Psychology Today reported a study done on meditators and non-meditators. The people who meditated had the ability to complete tedious tasks more easily than people who did not. The researchers studied the brains of both groups and discovered that while mental focus is always active, people who meditated were able to more easily reign in their thoughts so they could focus at the task at hand. This makes sense since a big part of meditation is to quiet the mind and allow thoughts to come and go, not to concentrate on the thoughts for any length of time.


To make meditation part of your daily routine, it doesn't take much. Just a commitment to yourself, a schedule that you can stick to and accepting that you won't always be able to meditate when you want to. Let's get into it.


A designated space for meditating is a must-have. Allocating a specific area for meditation will make you comfortable, relaxed and more likely to meditate. It doesn't have to be a large area. Just a place where you can be comfortable either sitting or lying down. In my living room, I have a comfortable winged back chair that I've designated for meditation. Since I meditate in the early morning hours, no one is up in the house yet so it is quite and comfortable.

living area


Like any new habit, it takes time to get used to doing it consistently. When I start something new I schedule it in my calendar. By writing it down, I am making myself accountable to the new activity. The added bonus is that once meditation becomes part of your routine, you'll have a record of how often you meditated.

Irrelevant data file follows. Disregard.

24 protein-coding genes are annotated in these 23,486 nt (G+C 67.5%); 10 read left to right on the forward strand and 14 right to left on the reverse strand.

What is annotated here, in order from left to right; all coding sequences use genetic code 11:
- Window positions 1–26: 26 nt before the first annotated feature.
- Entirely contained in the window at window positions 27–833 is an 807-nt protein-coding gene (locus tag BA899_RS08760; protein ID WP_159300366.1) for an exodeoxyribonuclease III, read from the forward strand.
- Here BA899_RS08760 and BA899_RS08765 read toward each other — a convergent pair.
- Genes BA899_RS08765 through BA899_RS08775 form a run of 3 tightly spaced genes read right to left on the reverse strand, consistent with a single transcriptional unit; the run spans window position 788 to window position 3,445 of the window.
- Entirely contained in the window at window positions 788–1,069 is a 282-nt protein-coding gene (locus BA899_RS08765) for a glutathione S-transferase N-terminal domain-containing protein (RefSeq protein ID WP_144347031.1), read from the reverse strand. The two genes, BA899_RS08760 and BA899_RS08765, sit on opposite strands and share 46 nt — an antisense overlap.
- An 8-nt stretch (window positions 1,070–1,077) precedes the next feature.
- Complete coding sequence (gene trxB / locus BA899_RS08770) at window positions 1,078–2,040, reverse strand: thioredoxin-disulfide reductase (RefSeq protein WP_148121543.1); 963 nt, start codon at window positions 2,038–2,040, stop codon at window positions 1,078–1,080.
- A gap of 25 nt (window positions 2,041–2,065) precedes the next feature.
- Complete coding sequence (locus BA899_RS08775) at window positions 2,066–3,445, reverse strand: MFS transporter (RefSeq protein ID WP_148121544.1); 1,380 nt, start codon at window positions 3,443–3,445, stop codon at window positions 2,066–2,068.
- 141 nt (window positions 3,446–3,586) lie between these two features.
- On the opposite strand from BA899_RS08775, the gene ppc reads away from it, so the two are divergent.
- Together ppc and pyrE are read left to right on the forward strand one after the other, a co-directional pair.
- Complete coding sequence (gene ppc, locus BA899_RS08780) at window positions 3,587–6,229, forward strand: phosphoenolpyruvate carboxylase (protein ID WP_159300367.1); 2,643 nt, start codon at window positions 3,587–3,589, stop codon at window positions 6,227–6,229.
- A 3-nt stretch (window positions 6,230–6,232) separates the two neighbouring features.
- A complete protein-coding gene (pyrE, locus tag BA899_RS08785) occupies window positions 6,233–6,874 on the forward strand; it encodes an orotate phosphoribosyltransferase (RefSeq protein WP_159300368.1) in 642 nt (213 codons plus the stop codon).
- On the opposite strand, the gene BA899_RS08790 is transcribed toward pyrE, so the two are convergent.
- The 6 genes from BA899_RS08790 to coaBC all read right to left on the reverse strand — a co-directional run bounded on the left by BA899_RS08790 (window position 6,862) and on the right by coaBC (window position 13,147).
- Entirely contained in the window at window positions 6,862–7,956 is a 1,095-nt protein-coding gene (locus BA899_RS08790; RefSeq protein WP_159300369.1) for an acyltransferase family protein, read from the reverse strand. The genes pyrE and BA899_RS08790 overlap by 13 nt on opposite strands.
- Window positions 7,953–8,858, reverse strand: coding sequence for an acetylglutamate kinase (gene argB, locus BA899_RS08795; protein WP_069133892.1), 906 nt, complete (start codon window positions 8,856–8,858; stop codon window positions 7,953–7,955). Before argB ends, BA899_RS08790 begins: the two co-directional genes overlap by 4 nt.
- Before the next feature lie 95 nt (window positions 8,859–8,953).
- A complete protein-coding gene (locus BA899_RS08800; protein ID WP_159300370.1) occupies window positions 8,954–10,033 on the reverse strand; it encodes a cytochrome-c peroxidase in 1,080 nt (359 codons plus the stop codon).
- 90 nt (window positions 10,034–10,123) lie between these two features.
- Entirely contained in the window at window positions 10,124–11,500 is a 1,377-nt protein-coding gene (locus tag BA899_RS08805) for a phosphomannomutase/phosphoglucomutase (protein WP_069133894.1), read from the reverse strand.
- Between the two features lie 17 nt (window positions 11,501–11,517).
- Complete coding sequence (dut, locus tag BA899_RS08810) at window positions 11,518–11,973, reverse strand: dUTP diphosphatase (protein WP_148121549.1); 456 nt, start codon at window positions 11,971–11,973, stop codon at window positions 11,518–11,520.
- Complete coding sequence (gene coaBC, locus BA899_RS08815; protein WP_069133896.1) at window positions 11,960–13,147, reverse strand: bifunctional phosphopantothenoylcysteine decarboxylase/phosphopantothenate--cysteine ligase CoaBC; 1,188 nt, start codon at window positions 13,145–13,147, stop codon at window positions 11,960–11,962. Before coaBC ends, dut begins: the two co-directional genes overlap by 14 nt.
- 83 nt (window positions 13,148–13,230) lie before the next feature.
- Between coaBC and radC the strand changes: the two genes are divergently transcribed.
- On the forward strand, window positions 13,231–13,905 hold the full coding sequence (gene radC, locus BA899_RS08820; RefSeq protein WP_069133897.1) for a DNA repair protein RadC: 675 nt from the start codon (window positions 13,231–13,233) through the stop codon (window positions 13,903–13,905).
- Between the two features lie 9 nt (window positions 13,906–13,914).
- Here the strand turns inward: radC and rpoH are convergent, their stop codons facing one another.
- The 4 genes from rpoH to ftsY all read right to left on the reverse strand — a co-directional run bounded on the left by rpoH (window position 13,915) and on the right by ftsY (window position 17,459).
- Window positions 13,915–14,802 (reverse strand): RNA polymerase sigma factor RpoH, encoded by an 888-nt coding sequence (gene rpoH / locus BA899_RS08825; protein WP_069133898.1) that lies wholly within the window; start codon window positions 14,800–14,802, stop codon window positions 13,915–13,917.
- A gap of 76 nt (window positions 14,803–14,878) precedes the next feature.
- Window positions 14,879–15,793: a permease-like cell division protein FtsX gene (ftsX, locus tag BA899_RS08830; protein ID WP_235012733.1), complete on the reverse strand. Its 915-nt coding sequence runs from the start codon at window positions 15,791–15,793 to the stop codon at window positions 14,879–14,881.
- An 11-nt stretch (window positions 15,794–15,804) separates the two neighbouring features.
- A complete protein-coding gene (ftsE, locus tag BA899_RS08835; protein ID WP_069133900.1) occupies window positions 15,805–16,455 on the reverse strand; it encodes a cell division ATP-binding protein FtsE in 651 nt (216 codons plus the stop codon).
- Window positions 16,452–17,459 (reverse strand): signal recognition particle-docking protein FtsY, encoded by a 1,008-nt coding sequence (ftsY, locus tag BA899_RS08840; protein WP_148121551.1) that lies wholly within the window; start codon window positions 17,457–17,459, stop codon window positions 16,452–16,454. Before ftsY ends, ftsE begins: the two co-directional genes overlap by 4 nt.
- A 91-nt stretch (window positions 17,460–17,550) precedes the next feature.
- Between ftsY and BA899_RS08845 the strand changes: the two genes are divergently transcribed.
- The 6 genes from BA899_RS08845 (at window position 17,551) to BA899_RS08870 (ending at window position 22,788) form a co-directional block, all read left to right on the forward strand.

I use the microwave timer to set the amount of time I will meditate. I do this because I like to meditate in quiet. Sometimes I listen to a free meditation online but usually I sit in the quiet. If I didn't set the timer, then I would be stressed that I may not stop meditating or that I would stop way too early. Using a timer helps remove the stress and allows me relax. You can use your cellphone alarm if you don't have another way to time the session.


No matter how experienced you are with meditation, thoughts will interrupt your meditation. The key is to let them come into your mind and then let them go. Do not dwell on the thoughts. Just return to listening to your breathing or repeating a mantra that you are using to focus your mind or listening to the online meditation you have chosen. It is OK if you get distracted and can return to meditating. But if the distraction is too big, do not be afraid to stop the meditation. There have been plenty of times I stopped meditating because I simply could not get into it that day. You have to be willing to tell yourself that it is OK to try another day.



The best way to get into a meditation is to relax. Don't put pressure on yourself to meditate perfectly. Every day is different. You will have different experiences and different stressors throughout your meditation practice. Figuring out the best way for you to relax so you can meditate is half the battle. Maybe you need soft, relaxing music played in the background. Maybe you need to burn incense. Maybe you need to focus on a light within your 3rd eye to relax. There is no one way to meditate. It is as individualized as each of us are.

I hope this post inspires you to make meditation part of your self-care routine. As you gain more experience meditating, you will reap the benefits of the practice.